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Making Digital Identity Enable Your Organization's Cloud/Digital Transformation


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So, first of all, good morning, everybody. And I also realize that I'm standing between your breakfast and the conference. Normally it's the other way around. So I like the, like the opportunity to, to do this today. I'm going to talk to you about how digital identity can help enable your organization's digital transformation and cloud transformation. So on that specific opener, I wanted to start with pointing out that in a lot of cases and a lot of organizations, we see that cloud and digital transformation go hand in hand nowadays. So we have to really keep considering that when we are thinking about this topic. So first I'm going,
Ah, there we go. First, let me tell you a little bit around my, about myself. I have about 20 years experience in identity in, in enterprise it, and the last 10 years have been focusing on identity and access management. But before that, I actually was working at the company when I was in the management team and we were supporting clients with what we then called online customer interaction. And nowadays we call that digital transformation in the identity space. I work in the work workforce space in the customer space, in the privileged access management space and also in the identity of things because all of these things collide in the work field that we are working in. And I lead the impact center for which is a team of business consultants, architects, and engineers, to help our clients to move from their strategy towards their execution.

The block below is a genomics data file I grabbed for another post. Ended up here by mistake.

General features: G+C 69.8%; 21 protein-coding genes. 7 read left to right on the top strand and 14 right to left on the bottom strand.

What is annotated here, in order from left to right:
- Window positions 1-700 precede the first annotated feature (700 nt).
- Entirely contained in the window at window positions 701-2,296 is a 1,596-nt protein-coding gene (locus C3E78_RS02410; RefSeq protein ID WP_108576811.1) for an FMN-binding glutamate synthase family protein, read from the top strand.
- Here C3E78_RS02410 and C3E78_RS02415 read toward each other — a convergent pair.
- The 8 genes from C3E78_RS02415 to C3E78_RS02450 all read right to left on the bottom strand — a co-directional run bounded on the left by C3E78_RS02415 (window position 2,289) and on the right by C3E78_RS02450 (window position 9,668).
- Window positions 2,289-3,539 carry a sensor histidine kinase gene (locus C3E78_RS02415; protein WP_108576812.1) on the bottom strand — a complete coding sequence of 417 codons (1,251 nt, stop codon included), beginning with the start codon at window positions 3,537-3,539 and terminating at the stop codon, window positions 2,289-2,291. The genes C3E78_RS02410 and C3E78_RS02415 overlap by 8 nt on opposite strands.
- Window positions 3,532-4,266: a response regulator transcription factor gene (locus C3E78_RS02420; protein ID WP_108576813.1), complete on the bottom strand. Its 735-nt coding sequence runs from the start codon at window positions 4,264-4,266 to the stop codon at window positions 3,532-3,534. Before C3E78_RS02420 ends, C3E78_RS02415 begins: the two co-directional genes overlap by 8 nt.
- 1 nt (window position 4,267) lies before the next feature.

And when I started in digital identity, one of the things that I noticed also coming here was that there was a lot of talk about the technology part. And there was a lot of talk about standards and how do we do standardization? But we didn't have a lot of people that were already thinking in, in, in business value. So I formulated an ambition that as a digital identity community, we should get out of the basement and into the boardroom. And sometimes that is already happening because of ransomware attacks and all of those type of things. But I still think that there's a lot of, a lot of gain to get from that perspective. So today I'm going to talk to you about exactly that, but I'm not going to do that, to do that by myself. I'm going to do that supported by 5,000 CEOs and by 3,600 CEOs, because every year PWC has two surveys that we send out.